April 12, 2024, 6:10 pm

Bangladesh inks MoU with Indian company over Covid vaccine

  • Update Time : Thursday, November 5, 2020
  • 222 Time View
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FBD Desk:

The government has signed a Memorandum of Understanding (MoU) with Serum Institute of India Pvt Limited and Beximco Pharmaceuticals Ltd (BPL) to get three crore doses of SARS-Cov-2 AZD 1222 (Oxford/Astrazeneca Vaccine).

Additional secretary to Health Service Division Mostafa Kamal and representatives from Serum Institute and Beximco Pharmaceuticals Limited of Bangladesh signed the MoU at the Health Ministry in presence of Health Minister Zahid Maleque on Thursday.

As per the MoU, Serum institute will provide SARS-Cov-2 AZD 1222 (Oxford/Astrazeneca Vaccine) to Beximco Pharmaceuticals Ltd (BPL).

The Health Minister said, “Once the vaccine is developed, the Serum Institute will provide three crore doses of vaccine in the first phase, and BPL will bring it to Bangladesh.”

“We would be able to provide the vaccine to 1.5 crore people once it’s available in Bangladesh as two shots of vaccine is needed for one person,” he said.

The process to bring Oxford/Astrazeneca Vaccine will start in January next, said Zahid adding that a decision was taken in principle that Serum Institute will provide the vaccine at the same price they would procure.

Zahid Maleque on Sunday said discussions are underway with different countries for procuring Coronavirus vaccines once those are available.

“Memoranda of Understanding (MoUs) will soon be signed with those companies that are currently in the advanced stage of vaccine production,” he said.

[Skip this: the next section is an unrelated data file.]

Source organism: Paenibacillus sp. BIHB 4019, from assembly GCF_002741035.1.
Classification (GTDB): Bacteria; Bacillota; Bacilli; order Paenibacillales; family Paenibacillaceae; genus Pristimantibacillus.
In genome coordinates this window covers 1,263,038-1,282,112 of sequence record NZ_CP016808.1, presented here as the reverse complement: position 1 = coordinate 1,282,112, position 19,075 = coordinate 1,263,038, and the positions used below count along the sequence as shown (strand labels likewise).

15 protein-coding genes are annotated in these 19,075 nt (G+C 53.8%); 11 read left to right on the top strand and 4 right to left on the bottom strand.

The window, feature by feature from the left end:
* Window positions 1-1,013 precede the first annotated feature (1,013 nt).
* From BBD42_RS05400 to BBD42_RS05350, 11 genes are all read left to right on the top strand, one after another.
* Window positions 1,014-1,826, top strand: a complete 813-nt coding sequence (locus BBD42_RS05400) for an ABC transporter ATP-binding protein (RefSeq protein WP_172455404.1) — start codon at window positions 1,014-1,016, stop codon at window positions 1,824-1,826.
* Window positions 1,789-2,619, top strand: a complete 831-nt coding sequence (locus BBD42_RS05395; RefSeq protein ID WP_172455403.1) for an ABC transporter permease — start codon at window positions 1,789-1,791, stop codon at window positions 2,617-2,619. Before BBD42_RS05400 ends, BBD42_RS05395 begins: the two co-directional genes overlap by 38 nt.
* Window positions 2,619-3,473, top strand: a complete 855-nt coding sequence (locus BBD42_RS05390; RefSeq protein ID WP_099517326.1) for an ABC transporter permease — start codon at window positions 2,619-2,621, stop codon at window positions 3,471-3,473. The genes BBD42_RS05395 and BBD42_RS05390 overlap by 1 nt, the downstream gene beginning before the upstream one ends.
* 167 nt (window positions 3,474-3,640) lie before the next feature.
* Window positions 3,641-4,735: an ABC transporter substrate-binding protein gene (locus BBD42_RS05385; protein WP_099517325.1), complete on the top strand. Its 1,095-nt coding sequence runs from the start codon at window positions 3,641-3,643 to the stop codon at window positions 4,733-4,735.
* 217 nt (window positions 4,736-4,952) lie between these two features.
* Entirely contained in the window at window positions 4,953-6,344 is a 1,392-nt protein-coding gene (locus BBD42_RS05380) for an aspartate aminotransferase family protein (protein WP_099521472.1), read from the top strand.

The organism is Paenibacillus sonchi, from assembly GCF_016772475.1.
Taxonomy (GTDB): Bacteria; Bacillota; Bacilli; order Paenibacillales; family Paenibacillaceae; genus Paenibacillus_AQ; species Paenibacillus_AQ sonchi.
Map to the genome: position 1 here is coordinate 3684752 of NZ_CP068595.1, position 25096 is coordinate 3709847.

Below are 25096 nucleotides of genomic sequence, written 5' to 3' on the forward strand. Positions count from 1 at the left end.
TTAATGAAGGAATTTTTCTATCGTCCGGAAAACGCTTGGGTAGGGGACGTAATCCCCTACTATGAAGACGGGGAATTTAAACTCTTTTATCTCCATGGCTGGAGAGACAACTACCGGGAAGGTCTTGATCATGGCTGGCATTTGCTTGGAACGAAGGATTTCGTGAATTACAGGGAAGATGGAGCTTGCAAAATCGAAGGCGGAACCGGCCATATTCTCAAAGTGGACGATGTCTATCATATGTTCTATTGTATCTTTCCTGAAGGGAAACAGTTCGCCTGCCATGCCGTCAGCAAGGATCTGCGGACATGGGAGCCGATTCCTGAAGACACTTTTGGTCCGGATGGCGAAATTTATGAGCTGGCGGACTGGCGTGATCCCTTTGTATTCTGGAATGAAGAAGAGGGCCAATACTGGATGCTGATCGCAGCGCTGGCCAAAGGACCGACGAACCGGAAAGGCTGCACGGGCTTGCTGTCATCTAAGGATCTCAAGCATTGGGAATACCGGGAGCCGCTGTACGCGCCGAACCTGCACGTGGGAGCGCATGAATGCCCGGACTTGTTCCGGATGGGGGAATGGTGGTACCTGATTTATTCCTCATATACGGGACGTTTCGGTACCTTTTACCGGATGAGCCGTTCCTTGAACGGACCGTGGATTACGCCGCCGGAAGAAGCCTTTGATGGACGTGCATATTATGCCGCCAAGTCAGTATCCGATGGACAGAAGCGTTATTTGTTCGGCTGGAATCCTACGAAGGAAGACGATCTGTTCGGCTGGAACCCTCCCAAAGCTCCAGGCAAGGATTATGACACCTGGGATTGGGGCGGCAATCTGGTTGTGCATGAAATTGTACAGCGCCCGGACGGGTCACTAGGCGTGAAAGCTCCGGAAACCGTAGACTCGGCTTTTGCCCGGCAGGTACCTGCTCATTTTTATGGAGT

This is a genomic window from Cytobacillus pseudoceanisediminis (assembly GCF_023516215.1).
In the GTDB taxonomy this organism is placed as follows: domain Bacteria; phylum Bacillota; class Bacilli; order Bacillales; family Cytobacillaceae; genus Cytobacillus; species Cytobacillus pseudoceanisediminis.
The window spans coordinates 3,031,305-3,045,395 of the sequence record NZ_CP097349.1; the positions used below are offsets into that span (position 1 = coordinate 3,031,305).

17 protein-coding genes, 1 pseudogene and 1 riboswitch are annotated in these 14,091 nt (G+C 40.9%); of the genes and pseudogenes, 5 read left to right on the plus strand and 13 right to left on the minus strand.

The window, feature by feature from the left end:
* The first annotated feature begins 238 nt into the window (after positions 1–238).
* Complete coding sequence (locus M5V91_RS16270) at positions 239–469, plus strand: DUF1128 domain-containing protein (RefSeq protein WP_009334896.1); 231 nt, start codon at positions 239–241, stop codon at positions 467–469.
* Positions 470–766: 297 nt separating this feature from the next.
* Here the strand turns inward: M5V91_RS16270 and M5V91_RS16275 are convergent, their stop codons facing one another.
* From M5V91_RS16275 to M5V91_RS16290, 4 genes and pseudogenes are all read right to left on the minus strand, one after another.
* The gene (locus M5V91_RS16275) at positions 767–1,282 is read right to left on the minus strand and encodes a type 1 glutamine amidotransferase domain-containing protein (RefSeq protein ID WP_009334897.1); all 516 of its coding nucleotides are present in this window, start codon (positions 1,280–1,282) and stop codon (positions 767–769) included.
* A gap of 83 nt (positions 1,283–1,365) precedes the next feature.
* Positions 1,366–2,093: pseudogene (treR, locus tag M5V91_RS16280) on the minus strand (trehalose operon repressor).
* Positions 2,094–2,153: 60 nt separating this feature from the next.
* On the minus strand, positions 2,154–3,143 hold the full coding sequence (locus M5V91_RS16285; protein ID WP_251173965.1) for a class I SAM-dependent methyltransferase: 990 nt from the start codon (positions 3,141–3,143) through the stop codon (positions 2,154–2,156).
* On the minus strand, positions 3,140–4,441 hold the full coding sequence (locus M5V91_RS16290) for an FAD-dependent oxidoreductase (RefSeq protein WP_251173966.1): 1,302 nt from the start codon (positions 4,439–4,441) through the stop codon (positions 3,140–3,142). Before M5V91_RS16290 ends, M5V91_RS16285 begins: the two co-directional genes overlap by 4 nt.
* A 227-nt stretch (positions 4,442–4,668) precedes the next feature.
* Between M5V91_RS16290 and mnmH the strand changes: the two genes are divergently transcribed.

The minister came up with the remarks while talking to reporters at the secretariat.

The ministry has adequate funds for procuring vaccines and more will be sought from the Finance Ministry, if necessary, he said.

“Everyone won’t get the vaccine at a time as it’ll be distributed in groups. The country has all the preparations to fight the second wave of Covid-19,” Zahid Maleque said.

Covid-19 in Bangladesh:

The number of deaths from Covid-19 in Bangladesh rose to 6,004 on Wednesday with the death of 21 more people in 24 hours.

Besides, health authorities registered 1517 new coronavirus cases during the period, pushing up the caseload to 4,14,164.

So far, 331,197 patients have recovered from the disease — 1910 in the last 24 hours.

The fatality rate in Bangladesh is 1.45 percent, the Directorate General of Health Services said.

Bangladesh reported its first cases on March 8. The number of cases reached the 300,000-mark on August 26. The first death was reported on March 18 and the death toll exceeded 5,000 on Sept 22.

Global Covid-19 cases:

The number of global coronavirus cases is approaching 48 million on Thursday, according to data compiled by Johns Hopkins University.

According to the data, the death toll from the virus climbed to 1,223,456 while the total caseload counted 47,997,816 as of Thursday morning.

The US has the highest case tally in the world at 9.4 million and highest death toll at 233,651.

Infections are rising in all the states but it is climbing at the fastest pace in the Midwest and Southwest.

The nationwide seven-day average of new daily cases now stands at about 86,363 — more than double what it was on September 4, data from Johns Hopkins University show. The rising numbers affirm experts’ warnings another surge is well underway and will only get worse.

Besides, over 850,000 children in the United States have been diagnosed with COVID-19 since the onset of the pandemic, a new report of the American Academy of Pediatrics and the Children’s Hospital Association says.

Brazil registered 610 more deaths from COVID-19 in the last 24 hours, bringing the national death toll to 161,106, the Ministry of Health said Wednesday.

Meanwhile, 23,976 new COVID-19 cases were recorded, bringing the nationwide count to 5,590,025, it said.

India is second in cases with 8.3 million, and third in deaths at 123,611.

Coronavirus cases were first reported in China in December last year and the World Health Organization declared it a pandemic in March. There is currently no vaccine for the virus. (Source: UNB)

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